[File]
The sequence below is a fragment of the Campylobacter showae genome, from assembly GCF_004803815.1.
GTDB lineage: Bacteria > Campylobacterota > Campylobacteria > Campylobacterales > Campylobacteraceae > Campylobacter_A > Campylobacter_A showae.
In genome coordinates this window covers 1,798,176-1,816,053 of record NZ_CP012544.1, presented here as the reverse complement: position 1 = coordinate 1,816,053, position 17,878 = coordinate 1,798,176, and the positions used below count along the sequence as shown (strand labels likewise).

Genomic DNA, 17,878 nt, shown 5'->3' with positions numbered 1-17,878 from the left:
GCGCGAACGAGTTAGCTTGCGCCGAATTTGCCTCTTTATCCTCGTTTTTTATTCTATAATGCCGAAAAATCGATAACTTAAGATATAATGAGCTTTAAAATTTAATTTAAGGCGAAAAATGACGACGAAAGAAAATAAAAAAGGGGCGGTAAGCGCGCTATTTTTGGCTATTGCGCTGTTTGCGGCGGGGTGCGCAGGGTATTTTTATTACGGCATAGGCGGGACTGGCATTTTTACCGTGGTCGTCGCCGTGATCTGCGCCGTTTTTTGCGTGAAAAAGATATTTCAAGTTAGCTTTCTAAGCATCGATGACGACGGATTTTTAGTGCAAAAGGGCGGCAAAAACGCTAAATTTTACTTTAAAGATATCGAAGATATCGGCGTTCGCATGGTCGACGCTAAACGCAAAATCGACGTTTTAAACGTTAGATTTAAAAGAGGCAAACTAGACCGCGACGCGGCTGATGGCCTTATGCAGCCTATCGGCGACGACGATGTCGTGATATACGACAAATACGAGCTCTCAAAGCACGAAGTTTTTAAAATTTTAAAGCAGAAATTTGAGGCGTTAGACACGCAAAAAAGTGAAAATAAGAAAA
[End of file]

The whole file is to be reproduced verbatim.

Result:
The sequence below is a fragment of the Campylobacter showae genome, from assembly GCF_004803815.1.
GTDB lineage: Bacteria > Campylobacterota > Campylobacteria > Campylobacterales > Campylobacteraceae > Campylobacter_A > Campylobacter_A showae.
In genome coordinates this window covers 1,798,176-1,816,053 of record NZ_CP012544.1, presented here as the reverse complement: position 1 = coordinate 1,816,053, position 17,878 = coordinate 1,798,176, and the positions used below count along the sequence as shown (strand labels likewise).

Genomic DNA, 17,878 nt, shown 5'->3' with positions numbered 1-17,878 from the left:
GCGCGAACGAGTTAGCTTGCGCCGAATTTGCCTCTTTATCCTCGTTTTTTATTCTATAATGCCGAAAAATCGATAACTTAAGATATAATGAGCTTTAAAATTTAATTTAAGGCGAAAAATGACGACGAAAGAAAATAAAAAAGGGGCGGTAAGCGCGCTATTTTTGGCTATTGCGCTGTTTGCGGCGGGGTGCGCAGGGTATTTTTATTACGGCATAGGCGGGACTGGCATTTTTACCGTGGTCGTCGCCGTGATCTGCGCCGTTTTTTGCGTGAAAAAGATATTTCAAGTTAGCTTTCTAAGCATCGATGACGACGGATTTTTAGTGCAAAAGGGCGGCAAAAACGCTAAATTTTACTTTAAAGATATCGAAGATATCGGCGTTCGCATGGTCGACGCTAAACGCAAAATCGACGTTTTAAACGTTAGATTTAAAAGAGGCAAACTAGACCGCGACGCGGCTGATGGCCTTATGCAGCCTATCGGCGACGACGATGTCGTGATATACGACAAATACGAGCTCTCAAAGCACGAAGTTTTTAAAATTTTAAAGCAGAAATTTGAGGCGTTAGACACGCAAAAAAGTGAAAATAAGAAAA